In Support of Followers
There is a huge stigma attached to the idea of being a ‘follower’. We hear follower and instantly think of sheep. A follower is blind. Someone who does what is told, someone who accepts without question. There is such a stigma that even when people don’t consider themselves leaders, they will still refuse to think of themselves as followers.
So I would like to offer a different dichotomy. Instead of thinking of Leaders and Followers, we should think of Leaders and Supporters. Being a supporter is just as virtuous as being a leader.
The Leader Bias
There is a huge bias towards people wanting to be, and encouraging others to be leaders. Being a leader is virtuous. Being a follower is bad. If you are a follower you are somehow not as good of a human as a leader. You should always strive to be the leader because that is the best position. This it is an incredibly irresponsible bias to have for three main reasons.
1. It is not wrong to be a follower.
A majority of people are followers in some capacity. When we glorify leaders as being inherently better, we are putting down this majority. We are telling them that they are less virtuous humans.
Just by the nature of how our society is constructed, everyone has some sort of establishment to answer to, be it work, religion, or law. Just by having a job most people will be in a position for much of their lives where they are expected to follow directives that they would otherwise not follow. For example waking up early in the morning to get ready for the day is not something that many people would do if they did not have to be at work at a certain time in the morning.
Thinking of leaders as inherently better humans puts down a majority of people. This way of thinking promotes job dissatisfaction and low self-esteem and self-worth. People should be allowed, if not encouraged to feel proud of their position, no matter where on the hierarchy they land. Not because they are ‘settling’ for what they have, not because they shouldn’t try to make more money or have more influence. But because their current position is in no way less important, or less virtuous than any other position. They have no reason to feel bad about where they currently are.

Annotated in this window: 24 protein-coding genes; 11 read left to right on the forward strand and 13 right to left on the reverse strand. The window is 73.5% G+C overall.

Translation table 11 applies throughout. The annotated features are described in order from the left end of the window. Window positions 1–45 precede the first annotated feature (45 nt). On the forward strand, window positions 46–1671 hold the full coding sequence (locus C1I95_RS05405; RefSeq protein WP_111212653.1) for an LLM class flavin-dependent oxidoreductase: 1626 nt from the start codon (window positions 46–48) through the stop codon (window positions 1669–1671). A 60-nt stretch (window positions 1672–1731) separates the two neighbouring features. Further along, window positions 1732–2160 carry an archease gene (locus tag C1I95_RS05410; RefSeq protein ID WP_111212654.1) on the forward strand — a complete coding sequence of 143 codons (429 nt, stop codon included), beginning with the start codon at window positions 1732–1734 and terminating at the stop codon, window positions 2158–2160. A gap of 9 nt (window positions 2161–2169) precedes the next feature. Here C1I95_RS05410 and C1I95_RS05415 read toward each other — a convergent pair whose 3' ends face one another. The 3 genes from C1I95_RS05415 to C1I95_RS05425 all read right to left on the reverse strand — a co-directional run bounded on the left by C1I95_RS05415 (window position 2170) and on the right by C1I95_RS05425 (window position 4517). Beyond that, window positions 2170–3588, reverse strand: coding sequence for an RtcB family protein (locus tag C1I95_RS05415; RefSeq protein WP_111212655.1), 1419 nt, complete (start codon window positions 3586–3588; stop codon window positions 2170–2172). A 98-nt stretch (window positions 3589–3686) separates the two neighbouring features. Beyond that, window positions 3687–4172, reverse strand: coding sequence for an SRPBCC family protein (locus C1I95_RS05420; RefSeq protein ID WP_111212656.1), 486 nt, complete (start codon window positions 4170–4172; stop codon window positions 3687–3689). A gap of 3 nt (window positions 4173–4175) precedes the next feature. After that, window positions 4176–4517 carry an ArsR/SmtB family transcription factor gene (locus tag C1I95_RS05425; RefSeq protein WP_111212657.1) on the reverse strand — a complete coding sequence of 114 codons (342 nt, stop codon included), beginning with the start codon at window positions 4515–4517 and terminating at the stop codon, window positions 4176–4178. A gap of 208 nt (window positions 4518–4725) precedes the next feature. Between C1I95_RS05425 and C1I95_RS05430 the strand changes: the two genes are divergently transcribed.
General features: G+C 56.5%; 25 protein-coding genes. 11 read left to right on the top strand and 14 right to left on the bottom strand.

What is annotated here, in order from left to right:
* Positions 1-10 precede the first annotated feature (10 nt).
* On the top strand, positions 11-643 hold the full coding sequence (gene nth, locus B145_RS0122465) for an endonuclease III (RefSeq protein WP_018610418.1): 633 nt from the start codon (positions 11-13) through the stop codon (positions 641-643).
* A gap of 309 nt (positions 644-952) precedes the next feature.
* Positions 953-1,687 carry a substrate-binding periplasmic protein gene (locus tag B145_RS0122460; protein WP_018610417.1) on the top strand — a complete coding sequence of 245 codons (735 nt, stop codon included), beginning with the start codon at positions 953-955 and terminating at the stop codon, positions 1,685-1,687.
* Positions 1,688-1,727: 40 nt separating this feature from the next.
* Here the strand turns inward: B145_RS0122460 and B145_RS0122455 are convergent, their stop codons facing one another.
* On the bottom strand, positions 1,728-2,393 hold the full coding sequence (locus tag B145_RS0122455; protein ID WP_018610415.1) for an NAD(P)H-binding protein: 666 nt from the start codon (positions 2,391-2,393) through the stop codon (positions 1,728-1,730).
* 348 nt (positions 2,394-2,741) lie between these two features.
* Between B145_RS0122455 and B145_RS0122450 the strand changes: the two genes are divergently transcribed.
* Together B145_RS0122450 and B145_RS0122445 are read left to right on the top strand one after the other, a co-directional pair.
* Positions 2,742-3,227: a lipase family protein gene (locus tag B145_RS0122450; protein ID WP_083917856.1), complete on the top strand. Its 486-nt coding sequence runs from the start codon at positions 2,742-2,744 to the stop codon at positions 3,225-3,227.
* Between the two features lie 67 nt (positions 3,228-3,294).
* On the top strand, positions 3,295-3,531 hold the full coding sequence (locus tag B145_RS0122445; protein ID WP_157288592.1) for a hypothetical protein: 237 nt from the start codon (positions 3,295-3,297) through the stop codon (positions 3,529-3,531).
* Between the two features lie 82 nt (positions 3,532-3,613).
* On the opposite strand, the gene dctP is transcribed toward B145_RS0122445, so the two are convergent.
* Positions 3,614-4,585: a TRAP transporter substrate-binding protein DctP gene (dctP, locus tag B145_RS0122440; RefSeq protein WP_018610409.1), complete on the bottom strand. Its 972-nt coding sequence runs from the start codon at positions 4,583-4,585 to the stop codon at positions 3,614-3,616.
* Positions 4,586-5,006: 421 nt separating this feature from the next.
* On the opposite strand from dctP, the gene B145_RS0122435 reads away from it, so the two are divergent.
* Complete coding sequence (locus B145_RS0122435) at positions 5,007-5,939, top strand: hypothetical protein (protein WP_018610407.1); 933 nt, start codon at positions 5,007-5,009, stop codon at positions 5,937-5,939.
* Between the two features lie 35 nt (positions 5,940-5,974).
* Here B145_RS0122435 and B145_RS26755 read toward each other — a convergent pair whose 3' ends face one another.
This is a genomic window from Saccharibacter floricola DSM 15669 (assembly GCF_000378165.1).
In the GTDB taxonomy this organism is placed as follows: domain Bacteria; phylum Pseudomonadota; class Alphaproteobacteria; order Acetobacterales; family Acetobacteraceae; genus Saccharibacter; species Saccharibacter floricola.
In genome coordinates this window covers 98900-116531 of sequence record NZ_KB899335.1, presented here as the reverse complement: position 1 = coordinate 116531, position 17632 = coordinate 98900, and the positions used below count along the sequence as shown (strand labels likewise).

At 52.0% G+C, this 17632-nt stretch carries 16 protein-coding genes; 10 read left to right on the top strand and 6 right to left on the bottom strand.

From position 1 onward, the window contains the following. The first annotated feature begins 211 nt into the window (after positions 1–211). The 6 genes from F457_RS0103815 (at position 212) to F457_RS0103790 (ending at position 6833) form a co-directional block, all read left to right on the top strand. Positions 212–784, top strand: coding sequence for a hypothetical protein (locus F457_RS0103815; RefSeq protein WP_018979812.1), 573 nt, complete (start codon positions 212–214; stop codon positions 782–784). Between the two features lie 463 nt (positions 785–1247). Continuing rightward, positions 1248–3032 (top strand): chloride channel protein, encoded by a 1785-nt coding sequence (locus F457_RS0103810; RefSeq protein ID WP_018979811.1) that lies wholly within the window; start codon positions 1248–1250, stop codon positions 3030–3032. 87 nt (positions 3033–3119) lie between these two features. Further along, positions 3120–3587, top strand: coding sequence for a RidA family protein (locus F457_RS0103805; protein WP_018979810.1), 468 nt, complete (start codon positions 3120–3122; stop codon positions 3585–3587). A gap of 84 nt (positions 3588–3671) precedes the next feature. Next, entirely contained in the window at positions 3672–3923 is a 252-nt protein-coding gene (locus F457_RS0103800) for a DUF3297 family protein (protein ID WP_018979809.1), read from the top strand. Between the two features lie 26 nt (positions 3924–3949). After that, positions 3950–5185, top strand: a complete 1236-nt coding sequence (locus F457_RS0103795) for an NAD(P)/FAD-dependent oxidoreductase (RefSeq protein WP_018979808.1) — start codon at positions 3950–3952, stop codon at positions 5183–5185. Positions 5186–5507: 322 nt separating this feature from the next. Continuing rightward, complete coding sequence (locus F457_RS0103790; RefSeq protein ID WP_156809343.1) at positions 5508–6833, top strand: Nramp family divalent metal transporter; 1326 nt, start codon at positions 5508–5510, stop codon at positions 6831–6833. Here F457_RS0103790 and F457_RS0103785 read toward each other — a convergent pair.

2. It is not wrong to be bad at leadership. Nor is it wrong to not want leadership.
Believing that being a leader is more virtuous is indiscriminate in who we encourage to be leaders. We are making leadership virtuous in and of itself without taking into account the necessary virtues that create a good leader.
Some people are bad leaders. Some people are just not fit for leadership roles. This is evidenced in history with the myriad of evil dictators and failed leaders. Making leadership virtuous in and of itself encourages even these people who are not fit to be leaders. If they believe that they will be ‘better humans’ by being leaders, if they believe that society thinks leaders are better, they will try to become leaders, regardless of whether or not they are fit.
Being unfit to be a leader does not make someone less of a human being. Not being able to lead is simply a skill that many people do not have. It is like saying not having the skill to draw makes you less of a person. It is simply untrue. Yes, years of practice will make you a better leader, but so will years of practice of drawing. And yet, people are content not to know how to draw. People are satisfied without that skill, and no one thinks less of them for it. So too should we think of people without the skill to lead. We should not think less of them for not having acquired the skill.
Instead of indiscriminately praising the virtue of leadership, people should be praised for finding a position in the hierarchy that suits them and their temperament best.
3. It is not wrong to support a leader.
In my view, this is the most important reason the leader bias is hurtful. When we put down followers, we make it inherently less virtuous to support leaders. Some leaders are worthy of our support. Supporting some leaders can lead to real, good, everlasting change.
But the power of leaders comes from their followers. A leader cannot lead if they do not have people to follow them. The truly great people in our world need followers to make their visions come to fruition. We are currently not encouraging people to find those truly great leaders and support them. We instead promote a culture of every man for himself, everyone is their own leader. And little support takes place.